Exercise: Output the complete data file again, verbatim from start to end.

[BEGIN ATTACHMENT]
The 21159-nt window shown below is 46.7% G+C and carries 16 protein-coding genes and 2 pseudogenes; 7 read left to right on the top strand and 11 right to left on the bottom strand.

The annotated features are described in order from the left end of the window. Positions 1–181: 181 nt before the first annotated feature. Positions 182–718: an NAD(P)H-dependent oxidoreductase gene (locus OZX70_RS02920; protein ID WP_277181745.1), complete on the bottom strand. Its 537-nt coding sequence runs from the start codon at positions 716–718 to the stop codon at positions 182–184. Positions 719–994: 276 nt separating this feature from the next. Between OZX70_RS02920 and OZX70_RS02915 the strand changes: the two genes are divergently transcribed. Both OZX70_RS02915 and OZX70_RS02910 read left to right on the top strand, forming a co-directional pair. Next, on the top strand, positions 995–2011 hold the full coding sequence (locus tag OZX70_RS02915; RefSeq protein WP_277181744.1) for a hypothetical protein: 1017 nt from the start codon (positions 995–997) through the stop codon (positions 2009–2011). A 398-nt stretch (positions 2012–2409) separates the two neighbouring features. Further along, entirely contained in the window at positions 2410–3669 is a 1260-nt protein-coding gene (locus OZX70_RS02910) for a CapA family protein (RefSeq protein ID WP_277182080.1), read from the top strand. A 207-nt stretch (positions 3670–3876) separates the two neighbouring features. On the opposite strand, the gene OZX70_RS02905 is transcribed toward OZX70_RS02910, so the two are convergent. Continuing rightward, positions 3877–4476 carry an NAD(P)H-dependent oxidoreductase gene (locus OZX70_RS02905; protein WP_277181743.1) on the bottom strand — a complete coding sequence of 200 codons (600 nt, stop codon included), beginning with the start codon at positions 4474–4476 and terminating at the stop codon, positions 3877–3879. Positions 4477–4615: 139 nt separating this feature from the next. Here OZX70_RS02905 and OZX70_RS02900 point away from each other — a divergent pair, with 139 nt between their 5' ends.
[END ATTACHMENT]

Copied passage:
The 21159-nt window shown below is 46.7% G+C and carries 16 protein-coding genes and 2 pseudogenes; 7 read left to right on the top strand and 11 right to left on the bottom strand.

The annotated features are described in order from the left end of the window. Positions 1–181: 181 nt before the first annotated feature. Positions 182–718: an NAD(P)H-dependent oxidoreductase gene (locus OZX70_RS02920; protein ID WP_277181745.1), complete on the bottom strand. Its 537-nt coding sequence runs from the start codon at positions 716–718 to the stop codon at positions 182–184. Positions 719–994: 276 nt separating this feature from the next. Between OZX70_RS02920 and OZX70_RS02915 the strand changes: the two genes are divergently transcribed. Both OZX70_RS02915 and OZX70_RS02910 read left to right on the top strand, forming a co-directional pair. Next, on the top strand, positions 995–2011 hold the full coding sequence (locus tag OZX70_RS02915; RefSeq protein WP_277181744.1) for a hypothetical protein: 1017 nt from the start codon (positions 995–997) through the stop codon (positions 2009–2011). A 398-nt stretch (positions 2012–2409) separates the two neighbouring features. Further along, entirely contained in the window at positions 2410–3669 is a 1260-nt protein-coding gene (locus OZX70_RS02910) for a CapA family protein (RefSeq protein ID WP_277182080.1), read from the top strand. A 207-nt stretch (positions 3670–3876) separates the two neighbouring features. On the opposite strand, the gene OZX70_RS02905 is transcribed toward OZX70_RS02910, so the two are convergent. Continuing rightward, positions 3877–4476 carry an NAD(P)H-dependent oxidoreductase gene (locus OZX70_RS02905; protein WP_277181743.1) on the bottom strand — a complete coding sequence of 200 codons (600 nt, stop codon included), beginning with the start codon at positions 4474–4476 and terminating at the stop codon, positions 3877–3879. Positions 4477–4615: 139 nt separating this feature from the next. Here OZX70_RS02905 and OZX70_RS02900 point away from each other — a divergent pair, with 139 nt between their 5' ends.